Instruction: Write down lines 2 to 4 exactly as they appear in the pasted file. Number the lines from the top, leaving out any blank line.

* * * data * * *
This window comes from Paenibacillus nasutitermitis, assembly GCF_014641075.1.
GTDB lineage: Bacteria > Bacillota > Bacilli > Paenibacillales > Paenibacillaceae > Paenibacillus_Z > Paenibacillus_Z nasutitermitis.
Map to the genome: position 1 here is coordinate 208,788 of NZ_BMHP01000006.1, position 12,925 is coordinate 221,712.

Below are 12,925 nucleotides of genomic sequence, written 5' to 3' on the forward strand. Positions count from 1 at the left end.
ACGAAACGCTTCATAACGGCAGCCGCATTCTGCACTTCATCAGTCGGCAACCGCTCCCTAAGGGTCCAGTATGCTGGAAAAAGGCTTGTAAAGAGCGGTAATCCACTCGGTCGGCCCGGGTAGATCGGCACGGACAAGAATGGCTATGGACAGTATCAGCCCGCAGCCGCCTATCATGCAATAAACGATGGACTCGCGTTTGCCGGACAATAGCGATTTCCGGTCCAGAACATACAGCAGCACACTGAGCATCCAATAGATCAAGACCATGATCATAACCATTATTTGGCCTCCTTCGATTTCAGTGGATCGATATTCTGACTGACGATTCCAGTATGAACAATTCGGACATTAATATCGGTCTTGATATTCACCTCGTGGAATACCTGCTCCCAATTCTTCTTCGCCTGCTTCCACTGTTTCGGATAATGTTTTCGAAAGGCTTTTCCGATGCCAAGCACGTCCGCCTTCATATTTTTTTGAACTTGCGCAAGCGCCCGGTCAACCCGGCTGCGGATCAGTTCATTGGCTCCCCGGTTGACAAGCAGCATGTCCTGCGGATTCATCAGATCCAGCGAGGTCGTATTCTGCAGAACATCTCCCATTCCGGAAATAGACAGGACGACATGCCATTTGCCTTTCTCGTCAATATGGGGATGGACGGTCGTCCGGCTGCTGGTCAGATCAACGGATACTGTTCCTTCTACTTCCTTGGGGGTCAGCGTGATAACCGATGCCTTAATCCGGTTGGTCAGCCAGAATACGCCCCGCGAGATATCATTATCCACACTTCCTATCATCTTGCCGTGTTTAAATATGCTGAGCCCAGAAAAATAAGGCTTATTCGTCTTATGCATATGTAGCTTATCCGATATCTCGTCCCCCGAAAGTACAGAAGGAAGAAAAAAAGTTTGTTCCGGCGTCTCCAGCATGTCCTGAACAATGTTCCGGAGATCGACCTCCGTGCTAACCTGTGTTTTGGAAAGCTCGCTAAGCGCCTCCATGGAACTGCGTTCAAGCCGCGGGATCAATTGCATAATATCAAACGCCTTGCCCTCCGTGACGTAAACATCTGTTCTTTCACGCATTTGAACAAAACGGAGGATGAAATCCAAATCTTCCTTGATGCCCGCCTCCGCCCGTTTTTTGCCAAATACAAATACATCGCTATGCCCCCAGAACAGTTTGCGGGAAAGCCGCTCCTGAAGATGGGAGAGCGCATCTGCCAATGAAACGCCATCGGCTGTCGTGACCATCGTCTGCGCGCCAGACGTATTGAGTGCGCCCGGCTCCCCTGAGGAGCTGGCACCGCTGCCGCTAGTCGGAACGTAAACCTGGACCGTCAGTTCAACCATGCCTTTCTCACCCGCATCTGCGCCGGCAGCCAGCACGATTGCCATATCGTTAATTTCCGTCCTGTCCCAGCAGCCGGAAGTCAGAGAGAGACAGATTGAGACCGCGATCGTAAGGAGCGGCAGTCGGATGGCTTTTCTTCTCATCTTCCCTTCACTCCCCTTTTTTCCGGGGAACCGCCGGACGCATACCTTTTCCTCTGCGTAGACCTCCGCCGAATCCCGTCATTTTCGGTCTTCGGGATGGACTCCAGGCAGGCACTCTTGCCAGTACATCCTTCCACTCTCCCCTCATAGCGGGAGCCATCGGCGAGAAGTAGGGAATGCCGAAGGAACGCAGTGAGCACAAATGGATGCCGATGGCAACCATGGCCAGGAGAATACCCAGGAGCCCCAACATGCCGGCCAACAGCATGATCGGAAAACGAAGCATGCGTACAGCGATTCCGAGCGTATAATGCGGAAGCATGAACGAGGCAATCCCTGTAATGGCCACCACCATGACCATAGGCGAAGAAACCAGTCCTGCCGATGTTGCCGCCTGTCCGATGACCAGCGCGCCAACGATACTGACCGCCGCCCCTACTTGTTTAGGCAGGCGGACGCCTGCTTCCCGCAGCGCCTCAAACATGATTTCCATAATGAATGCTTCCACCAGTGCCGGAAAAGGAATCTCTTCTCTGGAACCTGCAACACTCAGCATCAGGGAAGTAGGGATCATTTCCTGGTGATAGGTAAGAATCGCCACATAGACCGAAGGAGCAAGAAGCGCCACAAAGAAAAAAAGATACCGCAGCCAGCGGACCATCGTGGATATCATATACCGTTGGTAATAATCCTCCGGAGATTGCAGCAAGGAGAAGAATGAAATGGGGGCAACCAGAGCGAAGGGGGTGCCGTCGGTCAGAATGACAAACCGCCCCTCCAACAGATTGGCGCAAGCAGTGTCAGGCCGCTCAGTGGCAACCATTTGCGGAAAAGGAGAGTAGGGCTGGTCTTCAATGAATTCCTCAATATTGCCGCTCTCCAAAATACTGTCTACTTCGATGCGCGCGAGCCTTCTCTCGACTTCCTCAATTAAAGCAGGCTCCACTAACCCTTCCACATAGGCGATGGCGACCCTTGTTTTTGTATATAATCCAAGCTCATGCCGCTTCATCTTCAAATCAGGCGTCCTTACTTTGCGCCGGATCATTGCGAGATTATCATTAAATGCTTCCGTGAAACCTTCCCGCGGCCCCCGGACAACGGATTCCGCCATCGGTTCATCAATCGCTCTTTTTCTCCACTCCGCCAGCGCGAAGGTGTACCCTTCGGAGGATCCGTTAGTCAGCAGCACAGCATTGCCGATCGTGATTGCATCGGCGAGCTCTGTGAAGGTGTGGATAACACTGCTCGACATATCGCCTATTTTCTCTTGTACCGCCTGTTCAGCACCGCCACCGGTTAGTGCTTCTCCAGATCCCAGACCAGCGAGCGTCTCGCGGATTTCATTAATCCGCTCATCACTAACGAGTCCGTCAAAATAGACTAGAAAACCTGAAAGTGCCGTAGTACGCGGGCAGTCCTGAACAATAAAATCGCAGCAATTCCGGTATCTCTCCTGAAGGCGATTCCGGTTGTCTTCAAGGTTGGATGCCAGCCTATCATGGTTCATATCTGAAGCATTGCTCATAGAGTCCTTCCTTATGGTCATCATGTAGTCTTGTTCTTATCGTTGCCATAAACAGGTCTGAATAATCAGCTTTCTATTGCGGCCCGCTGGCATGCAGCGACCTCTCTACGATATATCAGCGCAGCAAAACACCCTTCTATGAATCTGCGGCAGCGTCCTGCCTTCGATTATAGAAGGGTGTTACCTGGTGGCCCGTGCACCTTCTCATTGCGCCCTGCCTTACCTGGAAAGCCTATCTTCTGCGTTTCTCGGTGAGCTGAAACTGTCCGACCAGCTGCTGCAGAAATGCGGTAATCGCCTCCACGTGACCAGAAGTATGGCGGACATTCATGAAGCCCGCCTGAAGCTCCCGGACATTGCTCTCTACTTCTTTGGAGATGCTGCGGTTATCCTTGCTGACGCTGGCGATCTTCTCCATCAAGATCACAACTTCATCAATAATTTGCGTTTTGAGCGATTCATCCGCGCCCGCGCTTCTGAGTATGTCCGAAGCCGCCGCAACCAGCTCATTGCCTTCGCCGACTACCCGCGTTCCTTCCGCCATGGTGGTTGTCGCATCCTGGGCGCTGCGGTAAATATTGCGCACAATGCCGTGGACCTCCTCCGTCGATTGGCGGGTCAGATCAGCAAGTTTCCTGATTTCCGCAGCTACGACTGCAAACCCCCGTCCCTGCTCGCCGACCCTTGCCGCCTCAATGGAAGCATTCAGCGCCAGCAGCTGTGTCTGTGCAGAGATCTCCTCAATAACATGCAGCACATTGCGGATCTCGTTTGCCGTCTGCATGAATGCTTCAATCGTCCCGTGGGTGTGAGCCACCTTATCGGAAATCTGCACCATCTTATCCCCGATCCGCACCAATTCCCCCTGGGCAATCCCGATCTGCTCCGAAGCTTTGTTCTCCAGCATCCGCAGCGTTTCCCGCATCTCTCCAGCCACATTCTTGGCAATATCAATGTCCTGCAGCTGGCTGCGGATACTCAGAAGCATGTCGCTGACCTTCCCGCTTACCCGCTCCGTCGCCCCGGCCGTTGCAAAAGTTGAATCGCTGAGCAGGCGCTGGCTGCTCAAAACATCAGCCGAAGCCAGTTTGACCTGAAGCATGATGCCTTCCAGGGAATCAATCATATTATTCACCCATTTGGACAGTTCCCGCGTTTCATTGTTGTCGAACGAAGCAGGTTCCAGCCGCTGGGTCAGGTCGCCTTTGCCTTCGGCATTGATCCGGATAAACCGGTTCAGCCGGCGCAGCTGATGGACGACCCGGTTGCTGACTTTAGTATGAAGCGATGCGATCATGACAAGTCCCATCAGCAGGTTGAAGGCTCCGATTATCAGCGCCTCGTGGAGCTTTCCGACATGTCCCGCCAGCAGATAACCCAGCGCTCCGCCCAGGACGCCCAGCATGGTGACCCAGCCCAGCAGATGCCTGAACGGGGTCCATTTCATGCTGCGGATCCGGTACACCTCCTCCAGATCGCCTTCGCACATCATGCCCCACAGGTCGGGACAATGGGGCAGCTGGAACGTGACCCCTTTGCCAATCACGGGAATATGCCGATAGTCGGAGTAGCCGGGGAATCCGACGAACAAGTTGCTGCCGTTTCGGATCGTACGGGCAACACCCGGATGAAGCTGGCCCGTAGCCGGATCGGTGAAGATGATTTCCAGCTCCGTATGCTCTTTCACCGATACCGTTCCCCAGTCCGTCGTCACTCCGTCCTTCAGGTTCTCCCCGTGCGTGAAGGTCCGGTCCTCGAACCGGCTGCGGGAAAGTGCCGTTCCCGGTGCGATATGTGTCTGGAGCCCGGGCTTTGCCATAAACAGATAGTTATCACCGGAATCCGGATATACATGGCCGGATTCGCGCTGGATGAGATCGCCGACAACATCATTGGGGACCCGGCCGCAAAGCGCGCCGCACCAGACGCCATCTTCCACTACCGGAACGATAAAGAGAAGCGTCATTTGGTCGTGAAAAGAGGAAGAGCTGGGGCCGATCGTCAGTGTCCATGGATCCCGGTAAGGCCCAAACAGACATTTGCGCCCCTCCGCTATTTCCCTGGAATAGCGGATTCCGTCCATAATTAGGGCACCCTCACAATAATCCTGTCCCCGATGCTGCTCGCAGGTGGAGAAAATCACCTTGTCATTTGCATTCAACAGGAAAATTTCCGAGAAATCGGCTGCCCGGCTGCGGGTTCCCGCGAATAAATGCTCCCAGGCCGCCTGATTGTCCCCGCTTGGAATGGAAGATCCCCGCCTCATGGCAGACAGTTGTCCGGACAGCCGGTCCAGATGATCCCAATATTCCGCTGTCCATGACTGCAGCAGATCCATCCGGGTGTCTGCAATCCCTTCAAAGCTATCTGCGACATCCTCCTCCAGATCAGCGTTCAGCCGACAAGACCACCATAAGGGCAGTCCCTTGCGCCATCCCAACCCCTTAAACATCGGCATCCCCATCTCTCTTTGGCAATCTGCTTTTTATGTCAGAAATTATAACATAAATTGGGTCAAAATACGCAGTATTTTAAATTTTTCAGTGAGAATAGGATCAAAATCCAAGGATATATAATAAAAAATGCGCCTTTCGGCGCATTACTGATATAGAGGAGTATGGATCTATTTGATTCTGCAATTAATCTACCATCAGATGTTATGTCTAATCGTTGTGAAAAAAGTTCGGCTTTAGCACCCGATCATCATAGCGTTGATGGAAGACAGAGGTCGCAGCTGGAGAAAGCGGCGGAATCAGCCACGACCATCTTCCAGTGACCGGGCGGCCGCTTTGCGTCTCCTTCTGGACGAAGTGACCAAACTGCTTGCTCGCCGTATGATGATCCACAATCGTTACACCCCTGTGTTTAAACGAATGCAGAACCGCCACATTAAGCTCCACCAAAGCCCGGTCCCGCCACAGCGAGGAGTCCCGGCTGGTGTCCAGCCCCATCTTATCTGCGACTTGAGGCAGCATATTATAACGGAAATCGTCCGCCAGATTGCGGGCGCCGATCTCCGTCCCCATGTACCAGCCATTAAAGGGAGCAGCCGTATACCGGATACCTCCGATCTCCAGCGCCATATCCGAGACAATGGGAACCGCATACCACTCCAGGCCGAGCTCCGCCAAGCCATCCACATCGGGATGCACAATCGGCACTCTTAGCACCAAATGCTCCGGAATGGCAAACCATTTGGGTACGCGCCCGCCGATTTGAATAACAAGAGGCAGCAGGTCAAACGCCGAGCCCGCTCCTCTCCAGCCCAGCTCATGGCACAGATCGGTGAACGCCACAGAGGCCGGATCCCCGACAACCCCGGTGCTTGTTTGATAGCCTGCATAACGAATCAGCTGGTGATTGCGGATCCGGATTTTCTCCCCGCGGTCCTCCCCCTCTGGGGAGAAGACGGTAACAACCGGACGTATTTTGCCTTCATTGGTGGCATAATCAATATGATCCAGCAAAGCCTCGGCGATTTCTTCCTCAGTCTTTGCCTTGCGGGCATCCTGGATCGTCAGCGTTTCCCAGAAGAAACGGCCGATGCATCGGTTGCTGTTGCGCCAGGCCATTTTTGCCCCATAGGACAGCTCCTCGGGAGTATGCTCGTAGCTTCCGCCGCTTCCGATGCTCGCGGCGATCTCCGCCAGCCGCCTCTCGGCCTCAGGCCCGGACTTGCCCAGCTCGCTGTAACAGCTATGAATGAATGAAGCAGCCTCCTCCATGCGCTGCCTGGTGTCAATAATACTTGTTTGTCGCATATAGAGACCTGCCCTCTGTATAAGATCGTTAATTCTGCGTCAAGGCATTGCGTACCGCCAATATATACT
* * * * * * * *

GTDB lineage: Bacteria > Bacillota > Bacilli > Paenibacillales > Paenibacillaceae > Paenibacillus_Z > Paenibacillus_Z nasutitermitis.
Map to the genome: position 1 here is coordinate 208,788 of NZ_BMHP01000006.1, position 12,925 is coordinate 221,712.

Below are 12,925 nucleotides of genomic sequence, written 5' to 3' on the forward strand. Positions count from 1 at the left end.